PML: The patterns and the way the players play doesn’t change and they have a lot of good players and we can see them succeed in other countries. I remember at Arsenal when we brought in Sari van Veenendaal, Danielle van de Donk, Vivianne Miedema, Dominique Janssen, all those players are proving they have an amazing football education so I don’t think it will change much .
On this friendly match in Zwolle:
PML: Our goal is to face one of the best teams in Europe and that’s what we’re going to focus on. We have our ambition to experience these kind of games and participate in these kind of games, also aligned with the next game which is the Faroe Islands which will be totally different.
On the need for quality opposition before the play-offs:
PML: If we want to participate in World Cups and international competitions, we have to face these challenges all the time and we don’t have to be afraid to play at Hampden Park, to play on large grounds, to expose our players. We need more of that, we were unlucky not to qualify for the Euros so how can we get that kind of experience, we need more of that.
Over this coming period with regard to his own pressure:
PML: This is why you train. You cannot be afraid. Of course, you can’t avoid that feeling of being a little nervous, but you’re also the leader and have to bring calm to the team. We saw a great leader like Sarina [Wiegman] – I know her very well – but [even] from the outside we feel that she is in control of the situation, she brings calm and confidence to the team. I don’t think players can handle all these situations if they don’t have that kind of leader, especially in modern football. So it’s part of my job, I have the responsibility, but I’m excited about it. There can only be two paths – it won’t be the end, the journey has been [we have] Work to do. Now we have the last sprint where we feel we are building something good, the players are involved, we are strong as a group.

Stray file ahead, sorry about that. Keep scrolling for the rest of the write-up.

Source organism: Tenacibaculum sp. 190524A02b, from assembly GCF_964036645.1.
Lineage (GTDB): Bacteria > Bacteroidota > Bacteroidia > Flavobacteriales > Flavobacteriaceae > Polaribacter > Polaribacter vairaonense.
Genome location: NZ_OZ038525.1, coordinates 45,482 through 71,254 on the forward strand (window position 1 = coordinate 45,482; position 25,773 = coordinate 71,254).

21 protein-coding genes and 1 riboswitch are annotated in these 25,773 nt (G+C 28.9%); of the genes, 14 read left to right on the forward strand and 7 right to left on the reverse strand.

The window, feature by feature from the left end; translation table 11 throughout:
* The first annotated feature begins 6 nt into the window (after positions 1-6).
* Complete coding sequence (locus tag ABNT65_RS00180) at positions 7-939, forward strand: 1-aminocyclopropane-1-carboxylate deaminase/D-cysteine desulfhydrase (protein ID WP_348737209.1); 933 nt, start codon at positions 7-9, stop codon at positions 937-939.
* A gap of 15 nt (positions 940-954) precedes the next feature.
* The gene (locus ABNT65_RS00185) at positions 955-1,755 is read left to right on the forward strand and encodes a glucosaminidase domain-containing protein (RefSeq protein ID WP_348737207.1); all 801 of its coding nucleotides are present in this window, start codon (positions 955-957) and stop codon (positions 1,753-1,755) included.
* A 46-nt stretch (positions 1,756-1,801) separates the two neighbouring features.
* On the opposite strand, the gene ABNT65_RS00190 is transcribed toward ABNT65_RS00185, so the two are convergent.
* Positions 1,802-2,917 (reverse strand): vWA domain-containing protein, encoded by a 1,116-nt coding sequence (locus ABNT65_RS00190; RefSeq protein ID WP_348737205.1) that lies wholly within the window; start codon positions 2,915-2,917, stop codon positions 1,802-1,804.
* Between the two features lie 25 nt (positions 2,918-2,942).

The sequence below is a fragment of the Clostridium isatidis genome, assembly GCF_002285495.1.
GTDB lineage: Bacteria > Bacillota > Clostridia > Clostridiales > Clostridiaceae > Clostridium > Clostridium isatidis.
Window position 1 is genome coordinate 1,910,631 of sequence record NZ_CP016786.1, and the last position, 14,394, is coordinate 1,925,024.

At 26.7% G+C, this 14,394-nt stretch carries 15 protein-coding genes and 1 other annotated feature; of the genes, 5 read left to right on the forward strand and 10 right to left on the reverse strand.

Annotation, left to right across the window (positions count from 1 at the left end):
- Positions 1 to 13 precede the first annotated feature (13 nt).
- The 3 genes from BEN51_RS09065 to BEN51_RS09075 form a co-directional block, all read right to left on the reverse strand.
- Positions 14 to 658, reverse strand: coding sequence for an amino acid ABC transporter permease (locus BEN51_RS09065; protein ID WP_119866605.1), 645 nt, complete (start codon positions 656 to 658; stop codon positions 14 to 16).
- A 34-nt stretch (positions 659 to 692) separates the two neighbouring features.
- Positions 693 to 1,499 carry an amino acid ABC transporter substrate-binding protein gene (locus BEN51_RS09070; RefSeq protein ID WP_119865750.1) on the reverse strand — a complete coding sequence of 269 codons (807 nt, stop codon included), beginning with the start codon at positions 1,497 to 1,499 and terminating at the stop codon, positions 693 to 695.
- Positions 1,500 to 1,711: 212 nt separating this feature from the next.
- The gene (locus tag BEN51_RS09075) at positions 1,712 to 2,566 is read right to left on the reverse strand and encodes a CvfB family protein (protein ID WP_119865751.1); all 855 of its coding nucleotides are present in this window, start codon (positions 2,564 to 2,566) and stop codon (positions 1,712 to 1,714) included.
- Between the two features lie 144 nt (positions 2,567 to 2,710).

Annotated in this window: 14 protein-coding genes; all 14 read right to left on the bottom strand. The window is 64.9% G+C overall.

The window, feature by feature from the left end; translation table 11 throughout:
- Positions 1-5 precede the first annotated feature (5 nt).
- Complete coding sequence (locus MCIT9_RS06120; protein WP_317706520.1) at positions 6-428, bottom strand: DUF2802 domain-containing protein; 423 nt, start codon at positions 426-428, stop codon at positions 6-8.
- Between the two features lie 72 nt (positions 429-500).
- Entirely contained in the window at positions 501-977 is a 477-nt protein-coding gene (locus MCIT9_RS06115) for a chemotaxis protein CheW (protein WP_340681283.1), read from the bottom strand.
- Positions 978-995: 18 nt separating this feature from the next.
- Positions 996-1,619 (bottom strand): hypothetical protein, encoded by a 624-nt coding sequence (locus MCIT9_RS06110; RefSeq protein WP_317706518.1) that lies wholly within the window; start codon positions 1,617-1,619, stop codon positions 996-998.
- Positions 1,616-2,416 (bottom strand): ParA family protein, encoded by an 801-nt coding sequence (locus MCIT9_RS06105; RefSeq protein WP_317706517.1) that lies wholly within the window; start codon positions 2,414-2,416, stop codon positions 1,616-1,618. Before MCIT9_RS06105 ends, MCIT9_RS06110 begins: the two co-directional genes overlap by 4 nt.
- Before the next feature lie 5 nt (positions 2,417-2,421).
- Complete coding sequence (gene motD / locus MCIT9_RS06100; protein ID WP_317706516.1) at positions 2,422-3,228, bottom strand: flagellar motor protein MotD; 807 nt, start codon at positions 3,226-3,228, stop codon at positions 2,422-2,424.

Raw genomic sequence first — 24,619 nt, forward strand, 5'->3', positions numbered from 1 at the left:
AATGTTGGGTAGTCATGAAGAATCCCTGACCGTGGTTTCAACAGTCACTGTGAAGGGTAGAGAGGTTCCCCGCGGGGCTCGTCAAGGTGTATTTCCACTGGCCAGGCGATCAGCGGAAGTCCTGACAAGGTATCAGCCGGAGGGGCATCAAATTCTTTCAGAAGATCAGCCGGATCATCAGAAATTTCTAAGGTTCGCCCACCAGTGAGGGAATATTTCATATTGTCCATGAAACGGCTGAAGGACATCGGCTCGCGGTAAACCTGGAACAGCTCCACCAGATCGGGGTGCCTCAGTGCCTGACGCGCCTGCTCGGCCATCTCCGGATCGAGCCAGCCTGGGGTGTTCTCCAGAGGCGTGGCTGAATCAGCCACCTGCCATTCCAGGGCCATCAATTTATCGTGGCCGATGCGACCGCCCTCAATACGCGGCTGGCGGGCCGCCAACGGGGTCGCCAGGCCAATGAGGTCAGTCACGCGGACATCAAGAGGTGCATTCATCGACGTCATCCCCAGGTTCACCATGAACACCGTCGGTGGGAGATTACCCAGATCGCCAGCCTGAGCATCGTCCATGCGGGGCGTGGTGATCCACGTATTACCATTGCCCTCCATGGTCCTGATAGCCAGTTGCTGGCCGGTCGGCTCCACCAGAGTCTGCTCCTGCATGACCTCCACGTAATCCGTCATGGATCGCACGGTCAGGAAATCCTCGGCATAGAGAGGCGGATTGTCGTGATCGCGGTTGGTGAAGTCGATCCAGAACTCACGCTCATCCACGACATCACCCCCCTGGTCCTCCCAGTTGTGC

On whether watching the Euros was difficult as Scotland manager:
PML: It was frustrating to be there and see all the excitement and the atmosphere because I really believe we have the players and the level to be in the competition. On the other side, I tried to have a more critical look to analyze certain teams with which we can be at the same level, opponents like Belgium, Austria, Switzerland, Finland, Portugal, and these teams are very mature, not only tactically but in terms of body language, energy level, tactical discipline.
On Caroline Weir looking revitalized at Real Madrid:
PML: When you take on a new challenge, it’s because you have ambition. I just spoke with her a few times, but she seems like a happy player. I think her style of play fits very well with the way Spanish teams want to play, so she probably feels she has an important role and maybe a bit more freedom.
She’s a creative player, so as a second striker she can do whatever she can create. Teams will learn over the course of the season how to tag her because she’s an important player but, yes, physically she looks fresh. At the moment she’s a player who’s leveled up and we probably thought something was going to happen with Caroline Weir because she’s a world-class player. What we want her to do is produce that consistently, which she has the ability to do.
The good thing is that now I have one more excuse to travel to Madrid!